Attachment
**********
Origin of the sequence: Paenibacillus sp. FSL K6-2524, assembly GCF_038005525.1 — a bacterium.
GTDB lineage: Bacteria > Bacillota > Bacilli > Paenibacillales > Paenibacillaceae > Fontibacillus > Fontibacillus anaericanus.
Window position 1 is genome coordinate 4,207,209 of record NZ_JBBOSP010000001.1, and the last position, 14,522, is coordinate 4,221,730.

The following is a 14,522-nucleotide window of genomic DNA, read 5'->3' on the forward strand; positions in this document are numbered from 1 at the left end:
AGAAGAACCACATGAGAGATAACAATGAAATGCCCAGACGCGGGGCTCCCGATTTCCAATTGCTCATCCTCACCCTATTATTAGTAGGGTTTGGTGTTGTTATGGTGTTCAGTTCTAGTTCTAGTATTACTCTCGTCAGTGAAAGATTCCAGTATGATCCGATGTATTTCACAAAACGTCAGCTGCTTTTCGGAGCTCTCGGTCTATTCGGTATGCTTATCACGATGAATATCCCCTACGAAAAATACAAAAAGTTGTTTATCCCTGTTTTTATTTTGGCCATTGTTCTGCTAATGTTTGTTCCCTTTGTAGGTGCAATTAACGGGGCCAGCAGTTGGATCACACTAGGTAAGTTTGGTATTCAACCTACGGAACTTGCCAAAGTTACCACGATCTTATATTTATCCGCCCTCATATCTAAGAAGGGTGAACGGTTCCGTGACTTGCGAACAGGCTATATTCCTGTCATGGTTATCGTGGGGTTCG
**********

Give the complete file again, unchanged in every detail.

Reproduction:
Origin of the sequence: Paenibacillus sp. FSL K6-2524, assembly GCF_038005525.1 — a bacterium.
GTDB lineage: Bacteria > Bacillota > Bacilli > Paenibacillales > Paenibacillaceae > Fontibacillus > Fontibacillus anaericanus.
Window position 1 is genome coordinate 4,207,209 of record NZ_JBBOSP010000001.1, and the last position, 14,522, is coordinate 4,221,730.

The following is a 14,522-nucleotide window of genomic DNA, read 5'->3' on the forward strand; positions in this document are numbered from 1 at the left end:
AGAAGAACCACATGAGAGATAACAATGAAATGCCCAGACGCGGGGCTCCCGATTTCCAATTGCTCATCCTCACCCTATTATTAGTAGGGTTTGGTGTTGTTATGGTGTTCAGTTCTAGTTCTAGTATTACTCTCGTCAGTGAAAGATTCCAGTATGATCCGATGTATTTCACAAAACGTCAGCTGCTTTTCGGAGCTCTCGGTCTATTCGGTATGCTTATCACGATGAATATCCCCTACGAAAAATACAAAAAGTTGTTTATCCCTGTTTTTATTTTGGCCATTGTTCTGCTAATGTTTGTTCCCTTTGTAGGTGCAATTAACGGGGCCAGCAGTTGGATCACACTAGGTAAGTTTGGTATTCAACCTACGGAACTTGCCAAAGTTACCACGATCTTATATTTATCCGCCCTCATATCTAAGAAGGGTGAACGGTTCCGTGACTTGCGAACAGGCTATATTCCTGTCATGGTTATCGTGGGGTTCG